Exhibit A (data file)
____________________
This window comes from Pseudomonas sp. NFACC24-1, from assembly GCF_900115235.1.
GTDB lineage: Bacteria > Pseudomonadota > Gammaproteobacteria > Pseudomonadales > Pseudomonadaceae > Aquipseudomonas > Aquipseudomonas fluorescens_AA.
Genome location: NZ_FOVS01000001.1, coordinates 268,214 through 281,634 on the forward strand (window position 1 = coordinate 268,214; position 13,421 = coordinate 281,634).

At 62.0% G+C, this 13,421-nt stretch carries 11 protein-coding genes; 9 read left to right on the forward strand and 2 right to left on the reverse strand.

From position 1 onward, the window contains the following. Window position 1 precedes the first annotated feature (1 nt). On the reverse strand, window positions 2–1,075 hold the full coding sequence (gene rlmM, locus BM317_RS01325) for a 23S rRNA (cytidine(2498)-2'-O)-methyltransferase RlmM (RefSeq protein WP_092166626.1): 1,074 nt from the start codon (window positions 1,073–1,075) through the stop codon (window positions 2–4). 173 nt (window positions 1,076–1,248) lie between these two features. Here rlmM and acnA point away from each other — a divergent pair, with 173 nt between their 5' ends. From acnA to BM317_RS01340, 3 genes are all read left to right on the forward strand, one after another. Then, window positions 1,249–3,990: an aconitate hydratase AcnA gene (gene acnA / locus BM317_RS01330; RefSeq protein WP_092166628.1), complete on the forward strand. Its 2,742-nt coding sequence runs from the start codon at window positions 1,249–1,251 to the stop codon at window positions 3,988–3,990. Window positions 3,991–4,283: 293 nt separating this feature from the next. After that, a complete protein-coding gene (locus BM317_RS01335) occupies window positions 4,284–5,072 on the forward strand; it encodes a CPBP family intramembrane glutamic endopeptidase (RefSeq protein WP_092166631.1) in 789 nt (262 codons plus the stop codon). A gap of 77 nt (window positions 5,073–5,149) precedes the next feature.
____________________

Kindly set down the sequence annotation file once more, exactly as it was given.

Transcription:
This window comes from Pseudomonas sp. NFACC24-1, from assembly GCF_900115235.1.
GTDB lineage: Bacteria > Pseudomonadota > Gammaproteobacteria > Pseudomonadales > Pseudomonadaceae > Aquipseudomonas > Aquipseudomonas fluorescens_AA.
Genome location: NZ_FOVS01000001.1, coordinates 268,214 through 281,634 on the forward strand (window position 1 = coordinate 268,214; position 13,421 = coordinate 281,634).

At 62.0% G+C, this 13,421-nt stretch carries 11 protein-coding genes; 9 read left to right on the forward strand and 2 right to left on the reverse strand.

From position 1 onward, the window contains the following. Window position 1 precedes the first annotated feature (1 nt). On the reverse strand, window positions 2–1,075 hold the full coding sequence (gene rlmM, locus BM317_RS01325) for a 23S rRNA (cytidine(2498)-2'-O)-methyltransferase RlmM (RefSeq protein WP_092166626.1): 1,074 nt from the start codon (window positions 1,073–1,075) through the stop codon (window positions 2–4). 173 nt (window positions 1,076–1,248) lie between these two features. Here rlmM and acnA point away from each other — a divergent pair, with 173 nt between their 5' ends. From acnA to BM317_RS01340, 3 genes are all read left to right on the forward strand, one after another. Then, window positions 1,249–3,990: an aconitate hydratase AcnA gene (gene acnA / locus BM317_RS01330; RefSeq protein WP_092166628.1), complete on the forward strand. Its 2,742-nt coding sequence runs from the start codon at window positions 1,249–1,251 to the stop codon at window positions 3,988–3,990. Window positions 3,991–4,283: 293 nt separating this feature from the next. After that, a complete protein-coding gene (locus BM317_RS01335) occupies window positions 4,284–5,072 on the forward strand; it encodes a CPBP family intramembrane glutamic endopeptidase (RefSeq protein WP_092166631.1) in 789 nt (262 codons plus the stop codon). A gap of 77 nt (window positions 5,073–5,149) precedes the next feature.